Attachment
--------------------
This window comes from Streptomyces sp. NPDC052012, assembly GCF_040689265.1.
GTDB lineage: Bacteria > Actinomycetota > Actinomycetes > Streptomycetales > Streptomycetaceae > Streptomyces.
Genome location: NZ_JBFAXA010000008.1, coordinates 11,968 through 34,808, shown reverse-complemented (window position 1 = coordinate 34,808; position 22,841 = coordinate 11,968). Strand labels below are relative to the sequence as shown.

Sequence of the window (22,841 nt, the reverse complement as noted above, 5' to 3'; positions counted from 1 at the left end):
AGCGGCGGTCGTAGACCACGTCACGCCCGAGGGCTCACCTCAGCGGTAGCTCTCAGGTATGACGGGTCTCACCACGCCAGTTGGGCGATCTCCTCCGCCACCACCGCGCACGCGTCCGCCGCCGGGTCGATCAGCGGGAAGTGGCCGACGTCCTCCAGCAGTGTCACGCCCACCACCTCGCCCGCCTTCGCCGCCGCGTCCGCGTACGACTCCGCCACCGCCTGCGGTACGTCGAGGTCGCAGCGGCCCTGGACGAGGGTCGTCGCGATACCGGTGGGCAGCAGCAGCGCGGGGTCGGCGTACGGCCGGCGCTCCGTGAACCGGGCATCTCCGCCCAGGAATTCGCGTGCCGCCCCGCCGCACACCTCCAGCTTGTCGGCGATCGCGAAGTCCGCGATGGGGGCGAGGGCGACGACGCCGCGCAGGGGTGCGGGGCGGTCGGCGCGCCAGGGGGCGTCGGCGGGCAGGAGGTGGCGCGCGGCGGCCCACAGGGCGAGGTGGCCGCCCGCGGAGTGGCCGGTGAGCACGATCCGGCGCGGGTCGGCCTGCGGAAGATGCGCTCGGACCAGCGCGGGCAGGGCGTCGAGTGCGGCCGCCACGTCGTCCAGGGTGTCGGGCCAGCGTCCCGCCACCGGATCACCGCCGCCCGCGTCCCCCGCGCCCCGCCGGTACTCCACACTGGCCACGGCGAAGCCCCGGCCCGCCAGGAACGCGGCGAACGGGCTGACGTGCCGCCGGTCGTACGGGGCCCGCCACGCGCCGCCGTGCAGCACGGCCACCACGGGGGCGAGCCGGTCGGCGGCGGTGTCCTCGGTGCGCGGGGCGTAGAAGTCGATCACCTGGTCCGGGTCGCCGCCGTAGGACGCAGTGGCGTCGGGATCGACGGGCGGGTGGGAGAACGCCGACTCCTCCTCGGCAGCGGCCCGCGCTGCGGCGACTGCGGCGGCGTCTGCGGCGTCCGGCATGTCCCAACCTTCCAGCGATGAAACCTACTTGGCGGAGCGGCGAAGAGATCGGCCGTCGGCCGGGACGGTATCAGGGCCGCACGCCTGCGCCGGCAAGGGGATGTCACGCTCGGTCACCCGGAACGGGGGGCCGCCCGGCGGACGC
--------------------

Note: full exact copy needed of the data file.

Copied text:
This window comes from Streptomyces sp. NPDC052012, assembly GCF_040689265.1.
GTDB lineage: Bacteria > Actinomycetota > Actinomycetes > Streptomycetales > Streptomycetaceae > Streptomyces.
Genome location: NZ_JBFAXA010000008.1, coordinates 11,968 through 34,808, shown reverse-complemented (window position 1 = coordinate 34,808; position 22,841 = coordinate 11,968). Strand labels below are relative to the sequence as shown.

Sequence of the window (22,841 nt, the reverse complement as noted above, 5' to 3'; positions counted from 1 at the left end):
AGCGGCGGTCGTAGACCACGTCACGCCCGAGGGCTCACCTCAGCGGTAGCTCTCAGGTATGACGGGTCTCACCACGCCAGTTGGGCGATCTCCTCCGCCACCACCGCGCACGCGTCCGCCGCCGGGTCGATCAGCGGGAAGTGGCCGACGTCCTCCAGCAGTGTCACGCCCACCACCTCGCCCGCCTTCGCCGCCGCGTCCGCGTACGACTCCGCCACCGCCTGCGGTACGTCGAGGTCGCAGCGGCCCTGGACGAGGGTCGTCGCGATACCGGTGGGCAGCAGCAGCGCGGGGTCGGCGTACGGCCGGCGCTCCGTGAACCGGGCATCTCCGCCCAGGAATTCGCGTGCCGCCCCGCCGCACACCTCCAGCTTGTCGGCGATCGCGAAGTCCGCGATGGGGGCGAGGGCGACGACGCCGCGCAGGGGTGCGGGGCGGTCGGCGCGCCAGGGGGCGTCGGCGGGCAGGAGGTGGCGCGCGGCGGCCCACAGGGCGAGGTGGCCGCCCGCGGAGTGGCCGGTGAGCACGATCCGGCGCGGGTCGGCCTGCGGAAGATGCGCTCGGACCAGCGCGGGCAGGGCGTCGAGTGCGGCCGCCACGTCGTCCAGGGTGTCGGGCCAGCGTCCCGCCACCGGATCACCGCCGCCCGCGTCCCCCGCGCCCCGCCGGTACTCCACACTGGCCACGGCGAAGCCCCGGCCCGCCAGGAACGCGGCGAACGGGCTGACGTGCCGCCGGTCGTACGGGGCCCGCCACGCGCCGCCGTGCAGCACGGCCACCACGGGGGCGAGCCGGTCGGCGGCGGTGTCCTCGGTGCGCGGGGCGTAGAAGTCGATCACCTGGTCCGGGTCGCCGCCGTAGGACGCAGTGGCGTCGGGATCGACGGGCGGGTGGGAGAACGCCGACTCCTCCTCGGCAGCGGCCCGCGCTGCGGCGACTGCGGCGGCGTCTGCGGCGTCCGGCATGTCCCAACCTTCCAGCGATGAAACCTACTTGGCGGAGCGGCGAAGAGATCGGCCGTCGGCCGGGACGGTATCAGGGCCGCACGCCTGCGCCGGCAAGGGGATGTCACGCTCGGTCACCCGGAACGGGGGGCCGCCCGGCGGACGC